People can find our products at Timro Concept Store, Nepal Mediciti Hospital, Craftmandu, Koru and Ananda Tree House. Our products are also available in Pokhara from WoVen. For online purchase, you can get the products from our website or you can direct message us on our instagram.
8. What were the major challenges you faced when you started out?
There were many challenges, primarily a lack of information, funding and family support. Many new entrepreneurs like me come with no family business background or experience. We often start from zero and with a passion for what we are doing. It’s a kind of blind faith and a belief in the changes we want to see in the community.
Also I came from a completely different background. I am a filmmaker, researcher and development consultant. All of these helped to motivate me to start a venture to help solve some social problems but things were really challenging when I formally started out.
Also, staying positive and not letting things get to your heart and mind was another challenge. As is tradition in Nepal, my relatives and family members were less interested in my business and more concerned about how I would handle my household responsibilities. With respect for my culture I had to push forward with my idea on the one hand, at the same time as fulfilling the family and social commitments expected of a mother and housewife. After a year and a half of building Kokroma, I have the complete support of my family which is great.
9. How has your journey been so far?
It has been amazing, yes there have been challenges but all those have made me much stronger and Kokroma is growing. I started with 2 staff members; we are now more than 10. The whole value chain of Kokroma is based on ethical practices including a sensitivity to our environment, our employees, our third party providers through to our customers. Every aspect of our production is taken into consideration to give the best possible experience to everyone involved with Kokroma. The journey so far has been deeply rewarding.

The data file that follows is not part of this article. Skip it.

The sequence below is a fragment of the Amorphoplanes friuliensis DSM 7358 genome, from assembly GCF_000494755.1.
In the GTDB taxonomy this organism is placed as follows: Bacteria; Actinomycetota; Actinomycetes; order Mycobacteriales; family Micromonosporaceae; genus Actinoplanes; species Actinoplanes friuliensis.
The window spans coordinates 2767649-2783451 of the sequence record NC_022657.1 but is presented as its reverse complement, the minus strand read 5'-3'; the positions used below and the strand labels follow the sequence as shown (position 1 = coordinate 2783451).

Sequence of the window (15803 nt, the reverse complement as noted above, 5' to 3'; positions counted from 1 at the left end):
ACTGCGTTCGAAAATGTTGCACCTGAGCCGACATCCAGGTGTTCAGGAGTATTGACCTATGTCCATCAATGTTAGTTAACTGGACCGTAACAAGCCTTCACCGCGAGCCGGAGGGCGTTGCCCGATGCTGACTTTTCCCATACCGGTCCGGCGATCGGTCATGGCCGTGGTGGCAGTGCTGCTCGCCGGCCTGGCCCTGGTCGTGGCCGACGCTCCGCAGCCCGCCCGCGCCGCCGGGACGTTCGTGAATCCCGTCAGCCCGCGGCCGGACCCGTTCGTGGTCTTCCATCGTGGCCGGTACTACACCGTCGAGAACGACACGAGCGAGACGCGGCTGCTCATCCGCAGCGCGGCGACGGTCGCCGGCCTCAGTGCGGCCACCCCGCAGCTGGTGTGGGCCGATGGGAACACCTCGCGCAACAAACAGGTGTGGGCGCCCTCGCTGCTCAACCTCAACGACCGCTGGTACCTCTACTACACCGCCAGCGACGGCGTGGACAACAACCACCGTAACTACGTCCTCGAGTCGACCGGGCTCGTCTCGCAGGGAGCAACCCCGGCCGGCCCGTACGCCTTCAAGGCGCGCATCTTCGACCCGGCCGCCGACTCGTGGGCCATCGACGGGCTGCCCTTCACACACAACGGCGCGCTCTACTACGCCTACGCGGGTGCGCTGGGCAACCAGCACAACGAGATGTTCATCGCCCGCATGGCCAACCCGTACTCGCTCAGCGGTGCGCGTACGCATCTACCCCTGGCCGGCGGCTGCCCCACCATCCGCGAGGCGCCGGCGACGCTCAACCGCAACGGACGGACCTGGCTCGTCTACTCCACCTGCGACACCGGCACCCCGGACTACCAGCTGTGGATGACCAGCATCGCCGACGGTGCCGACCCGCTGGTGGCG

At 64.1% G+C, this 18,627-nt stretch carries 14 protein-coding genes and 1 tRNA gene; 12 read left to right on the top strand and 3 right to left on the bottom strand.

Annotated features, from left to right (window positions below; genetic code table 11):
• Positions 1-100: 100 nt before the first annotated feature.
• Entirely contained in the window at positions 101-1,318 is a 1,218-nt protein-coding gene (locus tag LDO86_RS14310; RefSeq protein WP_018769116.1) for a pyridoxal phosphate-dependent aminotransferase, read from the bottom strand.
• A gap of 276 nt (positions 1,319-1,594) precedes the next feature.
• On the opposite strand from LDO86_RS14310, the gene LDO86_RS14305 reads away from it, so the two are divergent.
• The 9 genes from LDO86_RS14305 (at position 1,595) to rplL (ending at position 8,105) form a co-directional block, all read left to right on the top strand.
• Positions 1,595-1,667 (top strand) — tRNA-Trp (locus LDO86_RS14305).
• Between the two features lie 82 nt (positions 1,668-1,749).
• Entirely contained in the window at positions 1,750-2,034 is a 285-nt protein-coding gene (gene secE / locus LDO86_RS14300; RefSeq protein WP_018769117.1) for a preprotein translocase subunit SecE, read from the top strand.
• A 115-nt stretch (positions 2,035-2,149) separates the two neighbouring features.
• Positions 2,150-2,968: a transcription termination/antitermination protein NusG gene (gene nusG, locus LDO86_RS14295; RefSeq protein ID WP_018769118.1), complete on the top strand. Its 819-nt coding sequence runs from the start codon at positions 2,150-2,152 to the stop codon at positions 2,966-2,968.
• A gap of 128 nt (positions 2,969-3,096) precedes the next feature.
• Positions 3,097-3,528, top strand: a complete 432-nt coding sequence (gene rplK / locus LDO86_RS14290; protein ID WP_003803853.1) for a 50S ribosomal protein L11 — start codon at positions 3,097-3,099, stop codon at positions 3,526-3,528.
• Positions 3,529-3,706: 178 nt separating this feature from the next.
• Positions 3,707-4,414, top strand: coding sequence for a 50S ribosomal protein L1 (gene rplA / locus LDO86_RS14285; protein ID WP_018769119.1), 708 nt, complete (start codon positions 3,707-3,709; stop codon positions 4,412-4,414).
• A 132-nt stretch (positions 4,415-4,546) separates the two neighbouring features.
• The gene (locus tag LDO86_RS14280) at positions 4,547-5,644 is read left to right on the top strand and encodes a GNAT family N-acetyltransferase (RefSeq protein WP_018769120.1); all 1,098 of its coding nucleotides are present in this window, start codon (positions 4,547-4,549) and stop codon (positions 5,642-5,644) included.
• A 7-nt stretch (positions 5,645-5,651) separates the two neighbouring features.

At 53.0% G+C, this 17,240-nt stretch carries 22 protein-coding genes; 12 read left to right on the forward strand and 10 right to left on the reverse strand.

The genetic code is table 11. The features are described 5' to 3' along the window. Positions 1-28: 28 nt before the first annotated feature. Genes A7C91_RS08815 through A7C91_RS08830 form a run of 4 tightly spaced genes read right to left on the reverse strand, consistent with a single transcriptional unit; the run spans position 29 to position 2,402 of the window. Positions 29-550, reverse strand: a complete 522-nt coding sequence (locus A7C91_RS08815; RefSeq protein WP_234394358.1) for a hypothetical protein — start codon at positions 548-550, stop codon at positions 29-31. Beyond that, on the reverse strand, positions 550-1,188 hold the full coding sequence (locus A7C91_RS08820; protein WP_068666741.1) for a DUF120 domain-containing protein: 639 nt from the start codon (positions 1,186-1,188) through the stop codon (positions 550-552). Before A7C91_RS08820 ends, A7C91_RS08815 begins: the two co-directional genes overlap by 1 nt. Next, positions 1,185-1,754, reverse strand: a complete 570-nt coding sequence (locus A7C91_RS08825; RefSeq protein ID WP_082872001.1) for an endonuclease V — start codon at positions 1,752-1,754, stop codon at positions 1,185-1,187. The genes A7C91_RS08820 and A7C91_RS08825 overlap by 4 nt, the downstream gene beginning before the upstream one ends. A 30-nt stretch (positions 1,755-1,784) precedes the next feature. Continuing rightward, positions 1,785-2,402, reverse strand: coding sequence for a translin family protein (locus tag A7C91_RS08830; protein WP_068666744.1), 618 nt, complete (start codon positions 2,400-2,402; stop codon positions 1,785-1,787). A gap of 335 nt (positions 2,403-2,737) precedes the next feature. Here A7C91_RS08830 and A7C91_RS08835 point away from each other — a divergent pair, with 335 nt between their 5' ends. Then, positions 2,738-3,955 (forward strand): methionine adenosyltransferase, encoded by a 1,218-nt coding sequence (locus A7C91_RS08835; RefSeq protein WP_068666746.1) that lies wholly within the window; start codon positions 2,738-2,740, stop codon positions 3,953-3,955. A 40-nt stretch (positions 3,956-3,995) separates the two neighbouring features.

10. How do you balance your multiple roles as a researcher, mother, founder and a filmmaker?
Each of these fields bring their own values to the table. You have to work in a smart way as well as be determined and tough. Developing a diverse set of skills and knowing when and where to apply them is key. Also these different roles complement each other. As a researcher, it gives me insights and helps me brainstorm a number of alternatives for doing the same task differently. Similarly, as a filmmaker, I get to travel and meet new people from different walks of life and hear their stories. And, as a mother, I have been able to understand what another mother wants for her child which has ultimately led me to found this maternity and infant clothing brand – Kokroma.
For more information about this company, please check out their website- Kokroma Nepal and give them a follow in their social media pages!!
Interviewed and article by Trishna Shakya